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  • Writer's pictureDr. Melissa Mannion

It's More Than Just a Hobby

Updated: May 5, 2022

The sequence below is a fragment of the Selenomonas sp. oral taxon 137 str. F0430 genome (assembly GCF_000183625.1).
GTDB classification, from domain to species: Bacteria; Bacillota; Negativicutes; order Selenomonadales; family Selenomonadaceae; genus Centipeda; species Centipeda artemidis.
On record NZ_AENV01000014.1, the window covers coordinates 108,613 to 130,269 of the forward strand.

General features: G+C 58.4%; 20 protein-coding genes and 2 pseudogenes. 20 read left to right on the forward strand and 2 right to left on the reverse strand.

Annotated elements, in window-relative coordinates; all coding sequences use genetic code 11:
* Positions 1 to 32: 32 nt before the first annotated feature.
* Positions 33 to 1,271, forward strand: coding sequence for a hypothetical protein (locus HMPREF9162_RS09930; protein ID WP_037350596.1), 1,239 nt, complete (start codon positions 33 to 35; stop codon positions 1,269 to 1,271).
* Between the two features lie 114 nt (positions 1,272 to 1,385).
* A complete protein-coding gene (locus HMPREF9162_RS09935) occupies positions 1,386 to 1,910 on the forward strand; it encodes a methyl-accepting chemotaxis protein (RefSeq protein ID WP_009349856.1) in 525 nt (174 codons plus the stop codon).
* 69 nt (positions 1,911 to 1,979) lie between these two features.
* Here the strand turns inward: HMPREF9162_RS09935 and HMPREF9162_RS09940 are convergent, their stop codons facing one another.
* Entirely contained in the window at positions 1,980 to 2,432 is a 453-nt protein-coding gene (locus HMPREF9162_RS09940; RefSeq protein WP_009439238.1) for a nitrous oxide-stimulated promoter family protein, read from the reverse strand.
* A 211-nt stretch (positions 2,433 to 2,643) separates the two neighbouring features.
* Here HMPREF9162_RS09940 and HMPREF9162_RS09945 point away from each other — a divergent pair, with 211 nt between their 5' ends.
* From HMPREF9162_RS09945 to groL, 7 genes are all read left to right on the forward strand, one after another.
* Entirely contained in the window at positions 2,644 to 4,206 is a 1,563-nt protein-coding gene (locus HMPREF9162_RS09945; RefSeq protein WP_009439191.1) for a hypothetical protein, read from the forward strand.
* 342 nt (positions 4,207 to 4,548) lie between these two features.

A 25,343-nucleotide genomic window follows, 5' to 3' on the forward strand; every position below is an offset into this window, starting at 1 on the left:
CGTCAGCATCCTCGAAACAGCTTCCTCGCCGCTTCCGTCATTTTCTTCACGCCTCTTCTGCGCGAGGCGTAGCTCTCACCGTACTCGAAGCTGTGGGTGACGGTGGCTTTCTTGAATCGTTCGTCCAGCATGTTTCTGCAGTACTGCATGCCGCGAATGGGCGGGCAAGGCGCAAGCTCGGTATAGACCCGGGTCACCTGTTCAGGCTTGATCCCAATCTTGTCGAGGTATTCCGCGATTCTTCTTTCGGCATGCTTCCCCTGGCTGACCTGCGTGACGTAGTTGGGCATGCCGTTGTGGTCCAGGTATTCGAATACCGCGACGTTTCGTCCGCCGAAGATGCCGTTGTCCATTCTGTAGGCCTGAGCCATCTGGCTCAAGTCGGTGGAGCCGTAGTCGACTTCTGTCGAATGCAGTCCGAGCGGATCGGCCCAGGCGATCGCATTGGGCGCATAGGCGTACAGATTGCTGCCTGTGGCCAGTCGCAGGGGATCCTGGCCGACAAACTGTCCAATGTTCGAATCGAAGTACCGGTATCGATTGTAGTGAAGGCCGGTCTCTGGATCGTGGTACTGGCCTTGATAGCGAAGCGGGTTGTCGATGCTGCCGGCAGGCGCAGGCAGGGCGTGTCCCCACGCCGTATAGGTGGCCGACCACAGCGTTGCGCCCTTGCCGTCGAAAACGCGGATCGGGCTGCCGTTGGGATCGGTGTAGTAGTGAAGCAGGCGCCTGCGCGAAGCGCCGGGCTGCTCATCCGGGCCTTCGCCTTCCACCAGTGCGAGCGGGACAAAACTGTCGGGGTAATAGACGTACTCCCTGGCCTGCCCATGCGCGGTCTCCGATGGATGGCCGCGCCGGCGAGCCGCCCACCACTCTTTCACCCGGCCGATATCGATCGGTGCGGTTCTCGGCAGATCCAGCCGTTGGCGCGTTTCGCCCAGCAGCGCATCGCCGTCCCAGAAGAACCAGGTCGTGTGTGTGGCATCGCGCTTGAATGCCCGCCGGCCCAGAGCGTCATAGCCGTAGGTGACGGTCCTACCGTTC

There isn’t enough time! When I ask my patients what they like to do for fun, the most common responses are a laugh, a shrug, or an eyeroll. Many of them tell me how much homework they have or that their hobby is to watch Netflix or YouTube*. I get it, there is a lot to get done in a day, including work, homework, household chores, pet care, etc, so why would I ask them to add another thing to their schedule? The Global Wellness Institute defines wellness as “an active pursuit that is associated with intentions, choices, and actions as we work towards an optimal state of health and wellbeing”. They list 6 dimensions of wellness: physical, mental, emotional, spiritual, social, and environmental. Well-being and happiness are perceptions of a current state of being that are achieved through lifestyle choices and actions. Having a chronic disease can make good health seem impossible, but by taking action towards overall wellness we can enhance our quality of life and overall well-being. So how do hobbies contribute to wellness? Hobbies provide an opportunity to be active! Physical activity hobbies like sports or games are an obvious way to add movement to your life. But all hobbies require active thinking, concentration, or changes in movement from your typical work routine to keep your brain and body engaged. Hobbies are fun! So much of our lives become devoted to work and necessary tasks that we lose joy in leisure activities. Hobbies provide opportunities to enjoy a task, a project, learning, or an experience just for the enjoyment of it. Depending on your personality, there is a hobby that will let you find joy in competition, or satisfaction in achieving a goal, or excitement over a new journey. Hobbies increase your social network! Leisure activities provide an opportunity to meet people who have similar interests to you. Hobbies contribute to relationship building and social bonding over a shared goal or skill. Hobbies make you interesting! Having a hobby adds to your identity and self-concept. They provide an outlet for personal exploration and development. Having a chronic disease can be very overwhelming, but having other interests helps to ensure that your diagnosis doesn’t define you and isn’t all that you are. Hobbies help with stress! Certain activities can be a direct outlet for frustration or provide an opportunity to meditate and process a stressful situation. Creating additional facets of your self-concept through hobbies also increases resiliency if one aspect is damaged because the impact is reduced. But having many interests and hobbies doesn’t decrease the satisfaction of success in each activity. Ok, let’s say I’ve convinced you to try a hobby, how do you find the right hobby? You could think of something you’ve always wanted to try, but never got around to it. You could restart something that you used to love doing, but let it fall off your priority list. You could ask to tag along with a friend to one of their activities. You could be inspired by hobbies featured by your favorite people on TikTok, a stroll through a home improvement store, or a museum. Once you’ve decided what you want to try, get searching! Many schools have recreational teams or clubs, community centers and museums have classes and interest groups, and the internet has an instructional video for probably any hobby you can imagine. But what about how busy I am with everything else? Well Parkinson’s law states that “work expands so as to fill the time available for its completion”. In other words, work contracts to fill the time we give it and more importantly, habitually wasted time (social media scrolling, email) contracts even more. Scheduling a hobby can help you structure your time and be more productive in the work and fun parts of your life. I recently took my own advice and started an activity that isn’t work or watching all of Netflix. A friend and I were inspired by some social media videos of a reality TV star doing figure skating and gymnastics so we found an adult gymnastics class. It is awesome! I needed something that was predictable on a schedule, I wanted a reason to be physically moving, and I have a buddy for this adventure, so this hobby was the right choice for me right now. What do you do for fun? What hobby do you want to try? Let me know on twitter @MannionMD and stay posted for updates on our adult gymnastics competitions this fall! *(I am very proud of all of my patients who manage a chronic disease and are to do something they love. I’m happy to brag about their successes in snowboarding, show choir, volleyball, painting, basketball, theater, football, tae kwon do, hair and makeup design, marching band, cheerleading, golf, gymnastics, twirling, color guard, swimming, drawing, creative writing, equestrian events, ballet, and many other things) References: What is wellness? Global Wellness Institute. (2021, September 3). Retrieved April 3, 2022 from Wikimedia Foundation. (2022, March 24). Parkinson's law. Wikipedia. Retrieved April 3, 2022, from

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